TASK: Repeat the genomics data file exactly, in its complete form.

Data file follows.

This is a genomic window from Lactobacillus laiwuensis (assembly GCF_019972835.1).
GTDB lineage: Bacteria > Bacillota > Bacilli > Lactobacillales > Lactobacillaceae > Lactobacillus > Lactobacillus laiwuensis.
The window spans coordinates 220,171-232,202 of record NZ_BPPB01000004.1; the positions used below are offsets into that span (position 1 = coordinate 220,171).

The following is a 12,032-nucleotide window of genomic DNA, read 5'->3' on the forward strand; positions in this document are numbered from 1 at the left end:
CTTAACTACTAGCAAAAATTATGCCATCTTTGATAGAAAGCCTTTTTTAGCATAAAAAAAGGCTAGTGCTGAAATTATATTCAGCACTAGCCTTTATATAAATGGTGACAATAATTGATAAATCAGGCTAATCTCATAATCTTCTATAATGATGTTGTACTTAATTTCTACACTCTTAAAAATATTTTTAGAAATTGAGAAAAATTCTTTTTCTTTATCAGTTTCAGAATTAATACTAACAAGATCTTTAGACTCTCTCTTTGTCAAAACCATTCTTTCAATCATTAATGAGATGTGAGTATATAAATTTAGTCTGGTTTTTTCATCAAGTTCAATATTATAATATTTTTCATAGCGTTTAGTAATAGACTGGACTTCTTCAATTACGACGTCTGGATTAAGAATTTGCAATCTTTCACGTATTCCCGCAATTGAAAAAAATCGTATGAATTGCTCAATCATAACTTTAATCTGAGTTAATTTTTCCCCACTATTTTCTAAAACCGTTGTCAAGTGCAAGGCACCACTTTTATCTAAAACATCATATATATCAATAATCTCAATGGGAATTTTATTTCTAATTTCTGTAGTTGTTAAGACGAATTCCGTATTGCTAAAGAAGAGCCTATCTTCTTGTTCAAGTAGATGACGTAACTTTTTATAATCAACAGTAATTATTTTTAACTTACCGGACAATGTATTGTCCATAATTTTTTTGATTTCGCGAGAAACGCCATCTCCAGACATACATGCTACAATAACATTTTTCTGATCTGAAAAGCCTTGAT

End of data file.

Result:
This is a genomic window from Lactobacillus laiwuensis (assembly GCF_019972835.1).
GTDB lineage: Bacteria > Bacillota > Bacilli > Lactobacillales > Lactobacillaceae > Lactobacillus > Lactobacillus laiwuensis.
The window spans coordinates 220,171-232,202 of record NZ_BPPB01000004.1; the positions used below are offsets into that span (position 1 = coordinate 220,171).

The following is a 12,032-nucleotide window of genomic DNA, read 5'->3' on the forward strand; positions in this document are numbered from 1 at the left end:
CTTAACTACTAGCAAAAATTATGCCATCTTTGATAGAAAGCCTTTTTTAGCATAAAAAAAGGCTAGTGCTGAAATTATATTCAGCACTAGCCTTTATATAAATGGTGACAATAATTGATAAATCAGGCTAATCTCATAATCTTCTATAATGATGTTGTACTTAATTTCTACACTCTTAAAAATATTTTTAGAAATTGAGAAAAATTCTTTTTCTTTATCAGTTTCAGAATTAATACTAACAAGATCTTTAGACTCTCTCTTTGTCAAAACCATTCTTTCAATCATTAATGAGATGTGAGTATATAAATTTAGTCTGGTTTTTTCATCAAGTTCAATATTATAATATTTTTCATAGCGTTTAGTAATAGACTGGACTTCTTCAATTACGACGTCTGGATTAAGAATTTGCAATCTTTCACGTATTCCCGCAATTGAAAAAAATCGTATGAATTGCTCAATCATAACTTTAATCTGAGTTAATTTTTCCCCACTATTTTCTAAAACCGTTGTCAAGTGCAAGGCACCACTTTTATCTAAAACATCATATATATCAATAATCTCAATGGGAATTTTATTTCTAATTTCTGTAGTTGTTAAGACGAATTCCGTATTGCTAAAGAAGAGCCTATCTTCTTGTTCAAGTAGATGACGTAACTTTTTATAATCAACAGTAATTATTTTTAACTTACCGGACAATGTATTGTCCATAATTTTTTTGATTTCGCGAGAAACGCCATCTCCAGACATACATGCTACAATAACATTTTTCTGATCTGAAAAGCCTTGAT